Tuesday 6 October 2009

"Navicular" horses

Last week was a week full of "navicular" horses*. I get a lot of emails anyway about navicular, but last week I had 3 emails in 3 days from people in 3 different parts of the country, each of whose horses have been diagnosed with "navicular" and each of whose vets have told them that the horses will not recover and will only ever be "pasture ornaments".

I perfectly understand that the rehab we do here, and barefoot as a whole, is still at the fringes of what vets are comfortable with - and I also understand that they are worried that any barefoot practitioner may lack proper training, or even turn out to be another Strasser....

Of course, we are trying to alleviate those worries by being involved in transparent research, like "Project Dexter", and working on vet referral rather than in isolation when horses come here, but still a lot of vets are wary of natural hoofcare.

BUT I would have a lot more sympathy if their own conventional treatments for "navicular" didn't have such terribly low success rates. The figure usually quoted is that less than 50% of horses resume their same level of work after treatment, and I've been told by one researcher that 50% is actually an over-optimistic number and that 25% is more realistic. In the Dyson study (referred to on the Rockley Farm website), 95% of horses with damage to the DDFT and navicular bone failed to return to work.

Most vets are obviously seeing the same fairly disastrous failures of treatments in their everyday practices - typically the emails I receive from owners say that their vets have recommended they should cut their losses and put the horse down, or try remedial shoeing (at considerable expense) which may allow them to use the horse for light hacking but that the horse will never recover fully.

Coincidentally, this is exactly what was predicted for all of the horses who have been rehabbed here, and of whom all but one have in fact, after rehab, returned to the same level of work or higher.

Of course, as well as being only marginally successful, many of the standard conventional treatments for "navicular" are unresearched and unproven (if anyone can point me in the direction of an objective, controlled study which showed any real long term benefits for wedges or bar shoes then I would LOVE to see it).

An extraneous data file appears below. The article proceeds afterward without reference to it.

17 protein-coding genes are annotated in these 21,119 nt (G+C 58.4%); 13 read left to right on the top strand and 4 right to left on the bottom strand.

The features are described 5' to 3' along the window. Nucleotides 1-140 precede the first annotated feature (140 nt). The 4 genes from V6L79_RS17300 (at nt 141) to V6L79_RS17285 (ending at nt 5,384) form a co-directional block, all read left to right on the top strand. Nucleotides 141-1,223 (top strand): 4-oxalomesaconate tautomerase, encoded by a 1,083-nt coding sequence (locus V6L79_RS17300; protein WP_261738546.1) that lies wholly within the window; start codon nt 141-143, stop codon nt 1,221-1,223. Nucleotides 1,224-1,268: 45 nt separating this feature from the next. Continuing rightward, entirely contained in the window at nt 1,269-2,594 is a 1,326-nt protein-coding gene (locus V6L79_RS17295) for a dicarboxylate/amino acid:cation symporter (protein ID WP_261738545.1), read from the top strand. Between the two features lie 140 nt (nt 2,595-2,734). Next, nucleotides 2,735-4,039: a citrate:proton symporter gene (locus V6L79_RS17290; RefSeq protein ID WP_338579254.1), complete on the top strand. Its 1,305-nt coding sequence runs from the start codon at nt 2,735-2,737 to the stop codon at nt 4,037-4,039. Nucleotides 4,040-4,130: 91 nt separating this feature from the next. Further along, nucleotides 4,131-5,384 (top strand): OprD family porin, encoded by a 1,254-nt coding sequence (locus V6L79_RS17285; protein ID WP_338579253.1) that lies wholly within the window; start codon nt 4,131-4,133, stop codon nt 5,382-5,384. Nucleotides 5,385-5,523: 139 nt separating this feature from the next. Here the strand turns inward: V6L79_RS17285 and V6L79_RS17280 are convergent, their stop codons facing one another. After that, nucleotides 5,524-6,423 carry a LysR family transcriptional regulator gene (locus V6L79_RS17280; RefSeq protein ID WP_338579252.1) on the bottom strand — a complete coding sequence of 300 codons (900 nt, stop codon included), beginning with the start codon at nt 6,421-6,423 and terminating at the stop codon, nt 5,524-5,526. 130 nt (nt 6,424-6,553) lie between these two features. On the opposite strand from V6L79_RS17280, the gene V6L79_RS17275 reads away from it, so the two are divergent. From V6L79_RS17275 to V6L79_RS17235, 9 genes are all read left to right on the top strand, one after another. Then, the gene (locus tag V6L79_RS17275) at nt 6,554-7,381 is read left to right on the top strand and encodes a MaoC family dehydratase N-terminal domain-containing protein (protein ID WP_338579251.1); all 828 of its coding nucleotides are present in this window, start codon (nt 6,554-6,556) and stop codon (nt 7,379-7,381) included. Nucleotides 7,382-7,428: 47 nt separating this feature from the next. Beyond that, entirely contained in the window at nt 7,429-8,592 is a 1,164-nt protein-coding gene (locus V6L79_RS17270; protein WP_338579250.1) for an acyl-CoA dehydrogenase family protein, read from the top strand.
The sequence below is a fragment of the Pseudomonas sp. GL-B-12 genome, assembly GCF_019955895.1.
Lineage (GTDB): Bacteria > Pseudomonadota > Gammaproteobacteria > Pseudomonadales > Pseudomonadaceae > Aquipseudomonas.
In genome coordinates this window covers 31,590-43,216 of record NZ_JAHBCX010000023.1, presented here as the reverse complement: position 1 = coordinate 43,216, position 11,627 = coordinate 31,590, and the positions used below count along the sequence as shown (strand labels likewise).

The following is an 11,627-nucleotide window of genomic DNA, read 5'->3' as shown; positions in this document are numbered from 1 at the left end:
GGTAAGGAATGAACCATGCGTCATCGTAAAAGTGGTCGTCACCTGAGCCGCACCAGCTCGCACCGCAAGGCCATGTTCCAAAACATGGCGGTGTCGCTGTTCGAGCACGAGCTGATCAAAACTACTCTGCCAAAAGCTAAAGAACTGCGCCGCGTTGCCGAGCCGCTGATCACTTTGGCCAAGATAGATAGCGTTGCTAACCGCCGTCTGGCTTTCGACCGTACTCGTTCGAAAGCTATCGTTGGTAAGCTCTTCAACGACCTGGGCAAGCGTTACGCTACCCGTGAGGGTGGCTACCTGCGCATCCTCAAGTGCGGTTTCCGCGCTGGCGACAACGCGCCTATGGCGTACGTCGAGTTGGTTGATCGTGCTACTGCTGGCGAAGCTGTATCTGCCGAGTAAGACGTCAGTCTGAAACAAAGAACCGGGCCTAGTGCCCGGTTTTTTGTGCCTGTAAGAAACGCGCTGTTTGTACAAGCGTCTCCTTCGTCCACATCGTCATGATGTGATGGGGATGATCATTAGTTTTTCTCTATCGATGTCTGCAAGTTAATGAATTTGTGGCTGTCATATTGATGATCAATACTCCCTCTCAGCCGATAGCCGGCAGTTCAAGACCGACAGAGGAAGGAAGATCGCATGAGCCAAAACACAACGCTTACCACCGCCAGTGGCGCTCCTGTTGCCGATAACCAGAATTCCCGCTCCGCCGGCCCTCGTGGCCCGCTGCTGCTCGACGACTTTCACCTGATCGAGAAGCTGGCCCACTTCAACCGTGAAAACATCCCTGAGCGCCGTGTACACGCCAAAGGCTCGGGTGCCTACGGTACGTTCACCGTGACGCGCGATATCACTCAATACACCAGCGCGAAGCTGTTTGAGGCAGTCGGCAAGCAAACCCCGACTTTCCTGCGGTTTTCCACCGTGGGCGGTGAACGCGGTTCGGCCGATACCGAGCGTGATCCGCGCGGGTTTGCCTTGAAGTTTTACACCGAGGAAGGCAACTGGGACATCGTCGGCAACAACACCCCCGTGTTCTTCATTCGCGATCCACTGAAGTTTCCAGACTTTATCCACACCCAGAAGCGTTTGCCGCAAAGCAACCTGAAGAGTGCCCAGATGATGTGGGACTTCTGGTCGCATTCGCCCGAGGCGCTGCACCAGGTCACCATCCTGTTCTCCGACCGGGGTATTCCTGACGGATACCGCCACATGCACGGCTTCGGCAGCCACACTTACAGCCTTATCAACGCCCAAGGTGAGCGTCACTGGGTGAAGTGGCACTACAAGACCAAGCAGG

You can understand vets clutching at experimental straws if there is no alternative, but thats just not the case any more.

No-one is saying that hoof rehab barefoot is easy, or a miracle cure, and OF COURSE its more than just taking the shoes off, but when its done properly, with correct attention to diet, environment and exercise, its a heck of a lot more successful in returning navicular horses to full work than anything else out there.

To be fair, I should make it clear that I haven't seen the 3 horses I heard about last week, and maybe they are coincidentally 3 horses whose hooves would not improve at all with correct rehab...but I doubt it - especially as they were all young horses...

Its the lack of horse welfare that makes me really cross - there is no earthly reason why so many 6-10 yr old horses should be euthanased for want of basic hoof rehabilitation - or even better, basic hoofcare to start with.

In stark contrast, last week also saw Angel, the latest "navicular" horse to successfully rehab here, have a great week, starting hunting. Yet he too had been written off 6 months ago, and arrived here barely sound on 2 bute per day, with a gloomy prognosis from his sceptical vet.

* Yes, I know its a grossly misused term, but since its still being bandied about so frequently, I'm going to use it here too - saves me differentiating about deep digital flexor tendonitis, caudal hoof pain etc and is so much quicker to type ;-)


cptrayes said...

That's what gets my goat Nic. The horses that are still being recommended for shooting in spite of the vets being told that there are alternatives and seeing horses like mine and yours out there doing it! My own vet is STILL saying there is no cure. I could scream!


Nic Barker said...

Fair enough for the vets who have no experience to be cautious, but I agree - the vets who've had the chance to see our horses recover and perform, and who DON'T ask questions or take the chance to find out more - shame on them if they are still advising horses to be put down.